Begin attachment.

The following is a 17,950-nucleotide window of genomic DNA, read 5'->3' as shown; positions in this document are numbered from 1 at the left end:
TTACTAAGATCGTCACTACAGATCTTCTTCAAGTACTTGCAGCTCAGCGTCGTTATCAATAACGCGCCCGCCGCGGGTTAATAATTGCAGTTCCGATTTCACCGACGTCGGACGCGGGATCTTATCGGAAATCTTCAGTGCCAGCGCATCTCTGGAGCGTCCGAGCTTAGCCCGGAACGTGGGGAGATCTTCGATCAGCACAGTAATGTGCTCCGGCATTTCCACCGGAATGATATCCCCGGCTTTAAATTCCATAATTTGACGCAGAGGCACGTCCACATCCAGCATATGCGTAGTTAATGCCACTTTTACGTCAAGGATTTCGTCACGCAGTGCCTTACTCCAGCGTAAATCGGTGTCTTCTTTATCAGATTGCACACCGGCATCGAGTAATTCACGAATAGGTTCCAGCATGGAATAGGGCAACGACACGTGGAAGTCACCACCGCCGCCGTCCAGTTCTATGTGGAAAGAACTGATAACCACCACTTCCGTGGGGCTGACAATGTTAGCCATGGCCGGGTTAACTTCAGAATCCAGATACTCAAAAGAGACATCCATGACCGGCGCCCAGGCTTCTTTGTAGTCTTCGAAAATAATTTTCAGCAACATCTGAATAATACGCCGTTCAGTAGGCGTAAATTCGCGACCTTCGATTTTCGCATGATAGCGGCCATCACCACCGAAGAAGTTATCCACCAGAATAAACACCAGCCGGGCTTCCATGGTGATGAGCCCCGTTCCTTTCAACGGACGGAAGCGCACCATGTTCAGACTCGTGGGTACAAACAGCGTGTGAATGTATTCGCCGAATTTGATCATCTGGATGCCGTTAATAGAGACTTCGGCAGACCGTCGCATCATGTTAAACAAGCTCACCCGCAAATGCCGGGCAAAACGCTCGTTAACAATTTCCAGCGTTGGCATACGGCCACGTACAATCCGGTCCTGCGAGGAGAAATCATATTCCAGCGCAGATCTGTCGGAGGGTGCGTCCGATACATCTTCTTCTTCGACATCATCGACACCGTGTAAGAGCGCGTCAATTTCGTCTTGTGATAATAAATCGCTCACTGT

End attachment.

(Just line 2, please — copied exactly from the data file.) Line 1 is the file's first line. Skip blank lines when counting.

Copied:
TTACTAAGATCGTCACTACAGATCTTCTTCAAGTACTTGCAGCTCAGCGTCGTTATCAATAACGCGCCCGCCGCGGGTTAATAATTGCAGTTCCGATTTCACCGACGTCGGACGCGGGATCTTATCGGAAATCTTCAGTGCCAGCGCATCTCTGGAGCGTCCGAGCTTAGCCCGGAACGTGGGGAGATCTTCGATCAGCACAGTAATGTGCTCCGGCATTTCCACCGGAATGATATCCCCGGCTTTAAATTCCATAATTTGACGCAGAGGCACGTCCACATCCAGCATATGCGTAGTTAATGCCACTTTTACGTCAAGGATTTCGTCACGCAGTGCCTTACTCCAGCGTAAATCGGTGTCTTCTTTATCAGATTGCACACCGGCATCGAGTAATTCACGAATAGGTTCCAGCATGGAATAGGGCAACGACACGTGGAAGTCACCACCGCCGCCGTCCAGTTCTATGTGGAAAGAACTGATAACCACCACTTCCGTGGGGCTGACAATGTTAGCCATGGCCGGGTTAACTTCAGAATCCAGATACTCAAAAGAGACATCCATGACCGGCGCCCAGGCTTCTTTGTAGTCTTCGAAAATAATTTTCAGCAACATCTGAATAATACGCCGTTCAGTAGGCGTAAATTCGCGACCTTCGATTTTCGCATGATAGCGGCCATCACCACCGAAGAAGTTATCCACCAGAATAAACACCAGCCGGGCTTCCATGGTGATGAGCCCCGTTCCTTTCAACGGACGGAAGCGCACCATGTTCAGACTCGTGGGTACAAACAGCGTGTGAATGTATTCGCCGAATTTGATCATCTGGATGCCGTTAATAGAGACTTCGGCAGACCGTCGCATCATGTTAAACAAGCTCACCCGCAAATGCCGGGCAAAACGCTCGTTAACAATTTCCAGCGTTGGCATACGGCCACGTACAATCCGGTCCTGCGAGGAGAAATCATATTCCAGCGCAGATCTGTCGGAGGGTGCGTCCGATACATCTTCTTCTTCGACATCATCGACACCGTGTAAGAGCGCGTCAATTTCGTCTTGTGATAATAAATCGCTCACTGT